Early Theory of Mind Competencies: Do Infants Understand Others’ Beliefs?
Article first published online: 19 JAN 2010
Copyright International Society on Infant Studies (ISIS)
Volume 15, Issue 4, pages 434–444, July-August 2010
How to Cite
Träuble, B., Marinović, V. and Pauen, S. (2010), Early Theory of Mind Competencies: Do Infants Understand Others’ Beliefs?. Infancy, 15: 434–444. doi: 10.1111/j.1532-7078.2009.00025.x
- Issue published online: 1 JUN 2010
- Article first published online: 19 JAN 2010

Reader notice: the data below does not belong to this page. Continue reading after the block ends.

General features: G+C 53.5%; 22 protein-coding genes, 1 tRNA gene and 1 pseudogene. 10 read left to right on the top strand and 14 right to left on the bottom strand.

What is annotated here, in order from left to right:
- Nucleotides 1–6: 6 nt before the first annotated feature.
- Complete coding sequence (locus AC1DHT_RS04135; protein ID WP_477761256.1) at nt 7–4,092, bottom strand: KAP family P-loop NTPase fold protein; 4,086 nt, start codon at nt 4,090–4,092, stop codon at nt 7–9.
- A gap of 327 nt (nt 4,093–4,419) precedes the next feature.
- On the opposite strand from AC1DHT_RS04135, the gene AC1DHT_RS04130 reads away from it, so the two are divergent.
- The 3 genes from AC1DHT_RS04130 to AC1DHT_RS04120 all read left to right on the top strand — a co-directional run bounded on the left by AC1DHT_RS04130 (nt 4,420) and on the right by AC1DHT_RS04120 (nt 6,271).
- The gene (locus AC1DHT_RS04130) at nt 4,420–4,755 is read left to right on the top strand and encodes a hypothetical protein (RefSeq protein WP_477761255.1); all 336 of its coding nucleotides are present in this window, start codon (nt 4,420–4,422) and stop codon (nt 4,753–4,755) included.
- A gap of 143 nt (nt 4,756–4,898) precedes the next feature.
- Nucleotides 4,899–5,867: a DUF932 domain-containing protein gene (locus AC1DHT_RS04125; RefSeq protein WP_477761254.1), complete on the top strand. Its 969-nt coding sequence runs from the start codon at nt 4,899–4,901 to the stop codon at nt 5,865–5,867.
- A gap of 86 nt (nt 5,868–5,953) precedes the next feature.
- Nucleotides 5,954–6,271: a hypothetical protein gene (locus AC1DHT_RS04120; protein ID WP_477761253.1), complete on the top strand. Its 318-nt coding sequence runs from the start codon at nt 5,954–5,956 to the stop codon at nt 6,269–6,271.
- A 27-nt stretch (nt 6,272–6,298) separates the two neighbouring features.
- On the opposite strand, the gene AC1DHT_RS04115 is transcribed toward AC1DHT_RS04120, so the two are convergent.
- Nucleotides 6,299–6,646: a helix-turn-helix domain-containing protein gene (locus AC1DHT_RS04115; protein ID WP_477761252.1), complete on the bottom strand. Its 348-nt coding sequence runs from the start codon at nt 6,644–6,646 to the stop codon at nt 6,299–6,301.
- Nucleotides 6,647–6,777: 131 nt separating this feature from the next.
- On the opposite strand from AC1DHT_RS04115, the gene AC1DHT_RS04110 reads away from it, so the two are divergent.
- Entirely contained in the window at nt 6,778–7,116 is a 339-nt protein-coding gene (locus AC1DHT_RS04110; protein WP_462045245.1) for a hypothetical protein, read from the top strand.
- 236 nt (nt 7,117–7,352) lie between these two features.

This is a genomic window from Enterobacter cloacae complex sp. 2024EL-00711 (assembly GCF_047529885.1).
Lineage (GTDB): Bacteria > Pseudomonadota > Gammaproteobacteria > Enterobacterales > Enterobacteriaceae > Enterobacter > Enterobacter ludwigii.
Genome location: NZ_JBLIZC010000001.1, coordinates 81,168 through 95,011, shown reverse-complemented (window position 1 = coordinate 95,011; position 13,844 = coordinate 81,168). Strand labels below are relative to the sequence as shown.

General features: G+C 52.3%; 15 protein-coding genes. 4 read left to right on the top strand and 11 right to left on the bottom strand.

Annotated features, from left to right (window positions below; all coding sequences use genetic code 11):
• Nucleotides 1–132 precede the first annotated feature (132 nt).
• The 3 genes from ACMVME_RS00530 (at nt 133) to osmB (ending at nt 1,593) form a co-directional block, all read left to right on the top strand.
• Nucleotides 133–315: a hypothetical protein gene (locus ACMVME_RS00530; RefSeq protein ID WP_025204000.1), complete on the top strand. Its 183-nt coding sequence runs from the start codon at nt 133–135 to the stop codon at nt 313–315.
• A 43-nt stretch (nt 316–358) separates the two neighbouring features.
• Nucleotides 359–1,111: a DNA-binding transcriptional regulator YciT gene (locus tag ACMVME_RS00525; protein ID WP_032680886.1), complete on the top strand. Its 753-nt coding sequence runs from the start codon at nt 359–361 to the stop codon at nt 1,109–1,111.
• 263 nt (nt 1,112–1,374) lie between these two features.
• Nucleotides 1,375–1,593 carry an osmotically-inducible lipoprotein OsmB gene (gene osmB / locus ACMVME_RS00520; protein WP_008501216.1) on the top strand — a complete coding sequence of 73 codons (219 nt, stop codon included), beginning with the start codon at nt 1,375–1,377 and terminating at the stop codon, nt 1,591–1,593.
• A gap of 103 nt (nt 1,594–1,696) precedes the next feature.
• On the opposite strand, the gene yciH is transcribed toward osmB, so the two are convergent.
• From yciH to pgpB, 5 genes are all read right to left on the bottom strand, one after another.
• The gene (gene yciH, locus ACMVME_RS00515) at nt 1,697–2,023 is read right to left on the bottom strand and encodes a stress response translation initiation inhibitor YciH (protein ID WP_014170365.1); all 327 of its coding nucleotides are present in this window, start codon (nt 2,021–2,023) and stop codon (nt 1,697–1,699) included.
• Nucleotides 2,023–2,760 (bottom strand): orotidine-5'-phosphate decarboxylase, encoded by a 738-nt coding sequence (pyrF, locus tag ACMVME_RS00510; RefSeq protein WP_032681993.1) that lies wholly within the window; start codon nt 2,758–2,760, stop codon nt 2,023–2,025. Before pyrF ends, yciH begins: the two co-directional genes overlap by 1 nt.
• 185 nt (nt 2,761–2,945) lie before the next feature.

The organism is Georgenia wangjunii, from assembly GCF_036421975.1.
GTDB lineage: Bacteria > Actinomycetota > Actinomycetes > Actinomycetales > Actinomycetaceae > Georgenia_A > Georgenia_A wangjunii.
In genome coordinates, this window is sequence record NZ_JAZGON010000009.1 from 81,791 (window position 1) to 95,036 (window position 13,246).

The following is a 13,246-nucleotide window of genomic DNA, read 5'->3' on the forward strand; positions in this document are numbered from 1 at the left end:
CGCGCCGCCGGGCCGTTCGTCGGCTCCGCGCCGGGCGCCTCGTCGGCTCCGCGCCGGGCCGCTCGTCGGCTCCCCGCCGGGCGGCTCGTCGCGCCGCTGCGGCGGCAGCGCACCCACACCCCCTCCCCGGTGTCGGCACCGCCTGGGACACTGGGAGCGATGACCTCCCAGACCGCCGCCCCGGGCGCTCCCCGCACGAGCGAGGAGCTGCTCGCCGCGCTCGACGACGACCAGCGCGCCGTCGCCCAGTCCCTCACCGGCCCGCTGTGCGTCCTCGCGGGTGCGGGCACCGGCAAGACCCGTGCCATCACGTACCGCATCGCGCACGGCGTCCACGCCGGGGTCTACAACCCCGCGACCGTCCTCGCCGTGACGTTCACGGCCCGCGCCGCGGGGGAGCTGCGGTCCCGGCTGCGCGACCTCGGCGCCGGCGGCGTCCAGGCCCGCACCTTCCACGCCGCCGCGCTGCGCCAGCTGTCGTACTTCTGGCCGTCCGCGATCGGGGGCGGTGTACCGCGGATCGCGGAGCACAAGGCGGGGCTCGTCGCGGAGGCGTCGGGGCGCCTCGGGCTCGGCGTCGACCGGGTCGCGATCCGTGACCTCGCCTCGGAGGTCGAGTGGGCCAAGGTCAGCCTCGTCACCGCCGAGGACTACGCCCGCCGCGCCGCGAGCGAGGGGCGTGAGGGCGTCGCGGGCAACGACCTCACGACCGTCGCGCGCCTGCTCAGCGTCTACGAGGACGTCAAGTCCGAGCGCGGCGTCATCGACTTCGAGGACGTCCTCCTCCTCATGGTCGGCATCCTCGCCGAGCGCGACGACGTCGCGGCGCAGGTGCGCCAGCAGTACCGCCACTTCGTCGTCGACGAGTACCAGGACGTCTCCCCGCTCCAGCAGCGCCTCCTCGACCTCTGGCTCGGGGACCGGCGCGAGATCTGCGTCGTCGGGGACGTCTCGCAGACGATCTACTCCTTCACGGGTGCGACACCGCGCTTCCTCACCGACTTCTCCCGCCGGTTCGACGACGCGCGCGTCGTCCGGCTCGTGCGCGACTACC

Recent studies suggest that even infants attend to others’ beliefs in order to make sense of their behavior. To warrant the assumption of early belief understanding, corresponding competences need to be demonstrated in a variety of different belief-inducing situations. The present study provides corresponding evidence, using a completely nonverbal object-transfer task based on the general violation-of-expectation paradigm. A total of n = 36 infants (15-month-olds) participated in one of three conditions. Infants saw an actor who either observed an object’s location change, did not observe it, or performed the location change manually without seeing it (i.e., variations in the actor’s information access). Results are in accordance with the assumption that 15-month-old infants master different belief-inducing situations in a highly flexible way, accepting visual as well as manual information access as a proper basis for belief induction.